Skateboard Marketing Ltd. has been at the forefront of independent metal radio promotion for the past 25 years since forming in 1991. The company has worked legendary rock and metal heavyweights such as Black Sabbath, Motorhead, Iron Maiden, Judas Priest, Metallica, Pantera, Soilwork, Testament, Morbid Angel, Black
Label Society and Kid Rock, among countless others. Skateboard Marketing operates within North America and is located in New York. Their concept is to get radio airplay in any place that has metal or rock programming. They still believe in artist development and building a fan base for the unknown artist. Every band has their time to shine, but that takes artist development.
Skateboard Marketing Ltd owner, Munsey Ricci, is a former PolyGram Records executive who was the Director of National Metal Promotion from 1989-1991 and created the first metal department for the label and all affiliated labels, including
Mercury, Polydor, RooArt and London Records. Ricci also worked for the famed Combat/In-Effect Records in Hollis, Queens. Ricci was also on the editorial staff and collated the magazine for CMJ Media and a former syndicated radio programmer prior to PolyGram Records. Ricci spent 5 years as MD/PD for his college station WQCC while attending college.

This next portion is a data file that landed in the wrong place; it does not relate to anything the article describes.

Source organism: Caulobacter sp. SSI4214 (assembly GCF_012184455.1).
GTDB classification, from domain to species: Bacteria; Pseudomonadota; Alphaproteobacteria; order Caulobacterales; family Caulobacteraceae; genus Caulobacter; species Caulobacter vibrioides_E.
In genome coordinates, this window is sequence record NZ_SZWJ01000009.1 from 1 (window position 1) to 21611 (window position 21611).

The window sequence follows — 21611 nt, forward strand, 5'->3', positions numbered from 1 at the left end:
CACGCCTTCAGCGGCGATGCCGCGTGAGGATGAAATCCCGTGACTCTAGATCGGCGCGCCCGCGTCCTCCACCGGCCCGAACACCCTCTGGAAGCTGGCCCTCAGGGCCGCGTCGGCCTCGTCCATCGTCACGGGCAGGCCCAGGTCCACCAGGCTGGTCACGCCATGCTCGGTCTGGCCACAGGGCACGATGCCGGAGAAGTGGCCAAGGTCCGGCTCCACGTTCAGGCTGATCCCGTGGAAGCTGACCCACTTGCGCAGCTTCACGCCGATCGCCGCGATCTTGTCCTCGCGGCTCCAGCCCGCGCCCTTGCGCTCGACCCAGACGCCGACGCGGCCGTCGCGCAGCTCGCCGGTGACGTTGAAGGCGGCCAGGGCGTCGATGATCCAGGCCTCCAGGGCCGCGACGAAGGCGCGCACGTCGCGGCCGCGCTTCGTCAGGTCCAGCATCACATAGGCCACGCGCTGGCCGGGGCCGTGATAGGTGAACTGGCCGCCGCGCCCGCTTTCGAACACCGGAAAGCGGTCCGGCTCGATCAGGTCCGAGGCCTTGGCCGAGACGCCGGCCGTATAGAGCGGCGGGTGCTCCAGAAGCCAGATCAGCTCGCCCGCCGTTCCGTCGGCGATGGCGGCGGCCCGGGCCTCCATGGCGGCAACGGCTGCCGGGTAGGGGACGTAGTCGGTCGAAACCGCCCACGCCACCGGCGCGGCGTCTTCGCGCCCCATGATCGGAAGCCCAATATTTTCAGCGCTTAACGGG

Covering the entire spectrum of radio with syndicated, satellite, commercial and college metal. “It’s any outlet where a record can be heard” Artist development starts on the street, in someone’s bedroom on their stereo, or even a fan listening to something new in their car. Today a new band will have 20 fans, tomorrow they will
have 50. It’s all a stepping stone to bring something cool to the masses. It all applies to heritage artists as well. The only difference is they sold 2 million records to go with it. It’s about creating the new fan whether it’s for Motorhead and Black Sabbath, or for a new artists such as Misery and Straight Line Stitch.
The company’s staple roster consists of Motorhead, Overkill, Testament, Judas Priest, Ronnie James Dio, Black Sabbath, Exodus, Death Angel, Soilwork, Biohazard, Ozzy Osbourne, Sepultura and many others. Having worked with Iron Maiden, Morbid Angel, Agnostic Front, Crowbar, Nothingface, KMFDM, Metallica, Megadeth, AC/DC, Anthrax and Smashing Pumpkins. It’s a huge pleasure to be graced by talent on all levels. There is nothing better then getting on the phones in the morning and “Making something from nothing” Music is in the blood of every band, industry executive and fan.
1. First of all, congratulations on 25 years of Skateboard Marketing, that is an incredible accomplishment! Tell us a little about your start in the chaotic world of music?